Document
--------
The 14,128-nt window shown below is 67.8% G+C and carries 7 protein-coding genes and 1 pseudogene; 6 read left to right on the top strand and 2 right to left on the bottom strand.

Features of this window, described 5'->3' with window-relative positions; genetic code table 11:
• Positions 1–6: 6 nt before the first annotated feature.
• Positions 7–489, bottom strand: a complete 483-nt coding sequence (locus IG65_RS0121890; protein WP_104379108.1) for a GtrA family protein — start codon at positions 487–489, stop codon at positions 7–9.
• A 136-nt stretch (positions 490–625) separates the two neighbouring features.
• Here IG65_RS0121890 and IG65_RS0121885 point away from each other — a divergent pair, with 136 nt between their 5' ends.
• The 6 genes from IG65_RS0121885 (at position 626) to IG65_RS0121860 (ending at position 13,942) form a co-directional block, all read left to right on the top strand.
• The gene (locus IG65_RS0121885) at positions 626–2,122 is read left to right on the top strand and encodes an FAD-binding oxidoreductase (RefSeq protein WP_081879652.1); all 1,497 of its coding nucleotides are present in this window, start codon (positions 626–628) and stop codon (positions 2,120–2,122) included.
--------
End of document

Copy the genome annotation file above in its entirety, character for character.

The 14,128-nt window shown below is 67.8% G+C and carries 7 protein-coding genes and 1 pseudogene; 6 read left to right on the top strand and 2 right to left on the bottom strand.

Features of this window, described 5'->3' with window-relative positions; genetic code table 11:
• Positions 1–6: 6 nt before the first annotated feature.
• Positions 7–489, bottom strand: a complete 483-nt coding sequence (locus IG65_RS0121890; protein WP_104379108.1) for a GtrA family protein — start codon at positions 487–489, stop codon at positions 7–9.
• A 136-nt stretch (positions 490–625) separates the two neighbouring features.
• Here IG65_RS0121890 and IG65_RS0121885 point away from each other — a divergent pair, with 136 nt between their 5' ends.
• The 6 genes from IG65_RS0121885 (at position 626) to IG65_RS0121860 (ending at position 13,942) form a co-directional block, all read left to right on the top strand.
• The gene (locus IG65_RS0121885) at positions 626–2,122 is read left to right on the top strand and encodes an FAD-binding oxidoreductase (RefSeq protein WP_081879652.1); all 1,497 of its coding nucleotides are present in this window, start codon (positions 626–628) and stop codon (positions 2,120–2,122) included.